The Baltimore Ravens kicked off their 2016 campaign on Sunday afternoon with a 13-7 home victory over the visiting Buffalo Bills. It was the kind of game that brought back memories of the early 2000s, when the Ravens would grind out wins behind a dominant defense and opportunistic offense. In their first Week One victory since 2012, the Ravens were far from perfect but still did enough to get the job done and improve to 1-0 on the young season.
What Went Well
- The defense looked like a "Ravens defense." If Ravens fans are going to be honest with ourselves, we know that the Baltimore defenses of the last few seasons have failed to live up to the high standard set by their predecessors. And it makes sense that there would be a drop in quality. Ray Lewis and Ed Reed, the heart of the defense for over a decade, both left after the Super Bowl season. Terrell Suggs struggled with injuries. And new Ravens like Jimmy Smith and CJ Mosley dealt with the expected growing pains as they adjusted to life in the NFL. Given all of that, it was thoroughly satisfying to see a traditional Baltimore defensive effort on Sunday. The Ravens held the high-speed Bills offense to a paltry 160 total yards, containing former Baltimore backup Tyrod Taylor and preventing the kind of big play that burned the team over and over again last year. It was a complete team effort, but special recognition goes to cornerback Shareece Wright and defensive end Timmy Jernigan. Wright was the defensive MVP of the game, playing all over the field and pacing the unit with 11 total tackles. And Jernigan was a constant disruptive force in the trenches, notching a sack and just generally causing havoc for Taylor and LeSean McCoy. If the Ravens can maintain this level of defensive play, there is no reason they can't be in the playoff picture come January.
- On offense, there were successful debuts and returns aplenty. While the defense stole the show on Sunday, John Harbaugh and offensive coordinator Marc Trestman have to be happy with the number of new and returning players who made contributions to the team's victory. It started with quarterback Joe Flacco, who was efficient in his first regular season game since knee surgery last November. Flacco completed passes to 10 different receivers Sunday, and six of those were either players who weren't on the team last year (Mike Wallace, Chris Moore) or players who ended the season on injured reserve (Steve Smith Sr., Dennis Pitta, Breshad Perriman, Justin Forsett). If nothing else, Sunday's game demonstrated the wealth of options available for the Ravens offense as the season progresses. And one would be remiss to ignore the contributions of rookies Ronnie Stanley and Alex Lewis, who made team history as the first rookie duo to start on the same side of an offensive line in team history. They played well and should continue to improve.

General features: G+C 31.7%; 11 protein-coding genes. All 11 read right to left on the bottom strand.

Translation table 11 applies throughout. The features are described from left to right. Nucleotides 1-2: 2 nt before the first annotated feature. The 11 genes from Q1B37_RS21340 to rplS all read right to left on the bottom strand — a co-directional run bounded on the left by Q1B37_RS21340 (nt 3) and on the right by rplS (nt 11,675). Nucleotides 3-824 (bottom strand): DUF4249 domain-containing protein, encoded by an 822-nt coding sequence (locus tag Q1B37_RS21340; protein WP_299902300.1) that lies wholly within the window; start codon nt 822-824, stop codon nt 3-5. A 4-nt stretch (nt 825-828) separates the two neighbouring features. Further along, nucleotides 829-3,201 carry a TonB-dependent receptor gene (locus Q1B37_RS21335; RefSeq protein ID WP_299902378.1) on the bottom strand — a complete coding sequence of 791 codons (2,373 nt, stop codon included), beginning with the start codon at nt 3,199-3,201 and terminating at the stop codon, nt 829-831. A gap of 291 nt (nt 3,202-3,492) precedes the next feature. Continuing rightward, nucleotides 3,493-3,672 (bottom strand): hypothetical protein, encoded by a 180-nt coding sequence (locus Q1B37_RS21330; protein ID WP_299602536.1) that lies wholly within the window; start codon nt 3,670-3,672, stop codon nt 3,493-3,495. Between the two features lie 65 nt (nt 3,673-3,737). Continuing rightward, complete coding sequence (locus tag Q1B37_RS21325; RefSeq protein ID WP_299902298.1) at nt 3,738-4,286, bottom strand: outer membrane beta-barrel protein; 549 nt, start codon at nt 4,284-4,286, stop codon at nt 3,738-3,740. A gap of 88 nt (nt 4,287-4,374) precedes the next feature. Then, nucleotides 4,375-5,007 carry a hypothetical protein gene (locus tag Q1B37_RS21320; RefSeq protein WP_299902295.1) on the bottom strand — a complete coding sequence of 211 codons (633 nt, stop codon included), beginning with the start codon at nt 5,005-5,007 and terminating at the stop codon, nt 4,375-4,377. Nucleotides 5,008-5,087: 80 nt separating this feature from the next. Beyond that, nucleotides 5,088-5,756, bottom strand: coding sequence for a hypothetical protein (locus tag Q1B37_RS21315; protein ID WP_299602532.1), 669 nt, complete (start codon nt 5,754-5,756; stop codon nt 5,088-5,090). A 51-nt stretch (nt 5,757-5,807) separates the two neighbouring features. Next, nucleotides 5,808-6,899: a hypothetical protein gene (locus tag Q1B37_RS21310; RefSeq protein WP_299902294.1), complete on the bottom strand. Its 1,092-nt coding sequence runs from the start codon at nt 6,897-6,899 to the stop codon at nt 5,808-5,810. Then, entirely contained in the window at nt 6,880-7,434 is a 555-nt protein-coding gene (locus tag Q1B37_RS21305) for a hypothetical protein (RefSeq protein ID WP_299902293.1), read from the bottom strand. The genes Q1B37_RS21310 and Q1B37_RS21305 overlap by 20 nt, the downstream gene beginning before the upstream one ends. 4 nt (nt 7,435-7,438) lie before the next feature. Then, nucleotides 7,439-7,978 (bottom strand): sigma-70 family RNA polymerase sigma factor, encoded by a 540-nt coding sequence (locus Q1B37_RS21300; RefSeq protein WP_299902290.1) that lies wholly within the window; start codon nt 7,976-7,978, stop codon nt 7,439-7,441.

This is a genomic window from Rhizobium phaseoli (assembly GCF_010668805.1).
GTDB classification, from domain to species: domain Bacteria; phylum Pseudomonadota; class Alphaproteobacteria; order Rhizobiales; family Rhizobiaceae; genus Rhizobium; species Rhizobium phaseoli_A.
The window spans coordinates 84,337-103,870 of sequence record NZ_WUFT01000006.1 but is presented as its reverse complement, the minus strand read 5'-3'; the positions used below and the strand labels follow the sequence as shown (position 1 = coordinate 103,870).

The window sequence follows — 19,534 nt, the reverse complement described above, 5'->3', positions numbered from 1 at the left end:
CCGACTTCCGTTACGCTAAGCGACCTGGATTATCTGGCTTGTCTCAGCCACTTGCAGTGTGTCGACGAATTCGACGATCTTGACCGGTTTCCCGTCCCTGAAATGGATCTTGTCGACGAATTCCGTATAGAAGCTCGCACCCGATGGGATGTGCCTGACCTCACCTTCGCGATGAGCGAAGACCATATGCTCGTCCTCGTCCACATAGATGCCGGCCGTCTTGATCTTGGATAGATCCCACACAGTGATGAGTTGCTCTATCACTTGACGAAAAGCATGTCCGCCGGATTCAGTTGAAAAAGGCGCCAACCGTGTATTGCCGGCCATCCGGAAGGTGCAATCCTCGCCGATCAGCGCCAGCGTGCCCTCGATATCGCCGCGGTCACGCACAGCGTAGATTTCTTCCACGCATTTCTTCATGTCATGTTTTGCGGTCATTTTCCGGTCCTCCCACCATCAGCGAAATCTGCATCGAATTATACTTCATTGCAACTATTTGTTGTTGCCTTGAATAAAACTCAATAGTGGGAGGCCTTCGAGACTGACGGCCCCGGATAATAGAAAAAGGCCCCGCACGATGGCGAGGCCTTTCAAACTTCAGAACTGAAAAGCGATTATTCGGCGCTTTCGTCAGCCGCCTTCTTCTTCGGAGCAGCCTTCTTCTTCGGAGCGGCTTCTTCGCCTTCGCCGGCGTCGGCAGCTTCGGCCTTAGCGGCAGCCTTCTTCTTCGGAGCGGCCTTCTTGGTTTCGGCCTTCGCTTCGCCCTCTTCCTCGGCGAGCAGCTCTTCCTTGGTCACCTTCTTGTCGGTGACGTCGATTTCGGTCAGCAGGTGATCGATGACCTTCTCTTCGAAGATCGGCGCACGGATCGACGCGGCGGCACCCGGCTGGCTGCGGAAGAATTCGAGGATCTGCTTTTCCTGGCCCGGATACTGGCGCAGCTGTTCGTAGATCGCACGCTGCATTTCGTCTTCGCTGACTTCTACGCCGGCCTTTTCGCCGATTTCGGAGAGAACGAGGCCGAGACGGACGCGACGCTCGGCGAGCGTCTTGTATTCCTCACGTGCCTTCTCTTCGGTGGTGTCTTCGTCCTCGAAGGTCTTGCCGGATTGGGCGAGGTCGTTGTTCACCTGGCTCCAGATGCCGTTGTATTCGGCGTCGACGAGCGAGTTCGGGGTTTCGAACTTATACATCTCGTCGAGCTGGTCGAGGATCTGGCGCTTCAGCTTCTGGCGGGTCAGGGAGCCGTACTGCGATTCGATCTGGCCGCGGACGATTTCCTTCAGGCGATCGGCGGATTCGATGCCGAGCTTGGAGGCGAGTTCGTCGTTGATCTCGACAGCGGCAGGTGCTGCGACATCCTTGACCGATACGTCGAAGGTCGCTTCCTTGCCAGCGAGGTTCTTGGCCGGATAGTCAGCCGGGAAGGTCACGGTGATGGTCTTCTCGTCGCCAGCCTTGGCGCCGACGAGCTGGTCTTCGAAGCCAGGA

What Didn't Go Well
- The offense never found a rhythm. I'll preface this bit of criticism by saying that this issue was not unexpected. Sunday was the first time this particular group of players had even been on the same field at the same time, and that includes preseason games. So it would be thoroughly unrealistic to expect them to be running like a well-oiled machine at this point. That being said, there is work to do here. The offense moved the ball well at times but also fell prey to the same lengthy mid-game dry spells that frustrated fans so much in 2015. Flacco was generally efficient but also missed his fair share of reads, most notably on a pass that should have gone the other way for a pick six if the Bills defender hadn't let it bounce off his hands. The running game was successful in spurts, but the inability to sustain drives prevented Justin Forsett and Terrance West from finding their groove. To their credit, the unit came together at the perfect time, constructing a drive at the end of the fourth quarter that ran down the clock and ended Buffalo's chance at a comeback. That kind of clutch effort was sorely lacking in 2015 and cost the team numerous one-possession games.
- The return game continues to be the weak link. If the Ravens hoped the signing of Devin Hester was going to instantly fix their return woes, they were sorely mistaken. Hester did not play well on Sunday, and while it would be wrong to leap to any judgments considering that he's so new to the team, the Ravens will be hoping for timely improvement. Neither of his kickoff returns went further than the 23 yard line (and remember, kickoff touchbacks now go to the 25). The two punts that weren't fair-caught were returned for 8 yards and -7 yards, respectively. The fault wasn't all Hester's, as the return blocking was consistently mediocre. Meanwhile, the kick coverage unit gave up another 20+ yard return, this one to Brandon Tate on a punt. If the return game doesn't start to improve on both sides of the ball, it will be only a matter of time before it costs Baltimore a game.
What's Next? The Ravens travel to Cleveland to face the Browns (0-1) in their first divisional contest of the season. Cleveland has played Baltimore close in recent years, but this is still a game the Ravens should win if they expect to contend this season. The Browns were expected to start Robert Griffin III at quarterback, but the team announced Monday afternoon that the oft-injured RGIII is going on injured reserve after suffering a shoulder injury against the Eagles in Week One. That means the Ravens will face Josh McCown, who throttled them to the tune of 457 yards and two touchdowns when the Browns stunned the home team in Charm City last October. McCown is one of the better backups in the league and the Ravens know from experience that he can take advantage of a suspect defense. The Ravens were able to contain McCown in the rematch in Cleveland last year, and doing so again will result in a 2-0 start.
Prediction: Ravens 24, Browns 17